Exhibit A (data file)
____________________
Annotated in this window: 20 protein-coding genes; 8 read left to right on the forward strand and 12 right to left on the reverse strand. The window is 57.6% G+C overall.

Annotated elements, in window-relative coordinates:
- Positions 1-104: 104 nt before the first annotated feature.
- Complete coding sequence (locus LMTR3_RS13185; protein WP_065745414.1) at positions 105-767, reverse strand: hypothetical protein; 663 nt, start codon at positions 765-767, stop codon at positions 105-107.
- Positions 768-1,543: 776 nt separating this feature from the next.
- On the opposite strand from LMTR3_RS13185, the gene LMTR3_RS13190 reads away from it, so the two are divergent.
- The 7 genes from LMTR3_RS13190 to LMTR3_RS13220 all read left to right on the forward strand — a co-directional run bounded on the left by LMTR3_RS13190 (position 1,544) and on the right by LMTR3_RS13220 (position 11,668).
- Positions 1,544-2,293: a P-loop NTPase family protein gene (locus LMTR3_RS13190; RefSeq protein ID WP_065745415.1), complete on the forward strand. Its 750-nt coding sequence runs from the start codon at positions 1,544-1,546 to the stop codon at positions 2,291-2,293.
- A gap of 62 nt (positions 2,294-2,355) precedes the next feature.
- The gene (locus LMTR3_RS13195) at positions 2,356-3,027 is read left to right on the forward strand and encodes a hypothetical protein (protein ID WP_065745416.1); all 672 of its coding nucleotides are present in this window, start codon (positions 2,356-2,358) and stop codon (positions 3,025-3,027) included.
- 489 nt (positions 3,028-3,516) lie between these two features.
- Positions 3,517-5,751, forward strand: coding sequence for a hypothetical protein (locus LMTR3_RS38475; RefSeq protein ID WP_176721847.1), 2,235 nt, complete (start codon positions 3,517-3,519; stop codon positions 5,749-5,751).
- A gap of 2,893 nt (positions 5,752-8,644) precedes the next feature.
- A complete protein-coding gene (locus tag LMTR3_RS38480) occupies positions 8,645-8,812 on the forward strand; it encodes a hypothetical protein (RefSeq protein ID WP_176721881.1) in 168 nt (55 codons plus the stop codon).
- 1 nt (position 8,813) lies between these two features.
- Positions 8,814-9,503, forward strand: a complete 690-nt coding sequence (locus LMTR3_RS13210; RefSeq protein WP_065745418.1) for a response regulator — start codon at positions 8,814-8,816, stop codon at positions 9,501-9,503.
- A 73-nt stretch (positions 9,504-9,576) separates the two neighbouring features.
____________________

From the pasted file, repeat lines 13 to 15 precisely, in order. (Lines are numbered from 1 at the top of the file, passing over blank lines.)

- A gap of 2,893 nt (positions 5,752-8,644) precedes the next feature.
- A complete protein-coding gene (locus tag LMTR3_RS38480) occupies positions 8,645-8,812 on the forward strand; it encodes a hypothetical protein (RefSeq protein ID WP_176721881.1) in 168 nt (55 codons plus the stop codon).
- 1 nt (position 8,813) lies between these two features.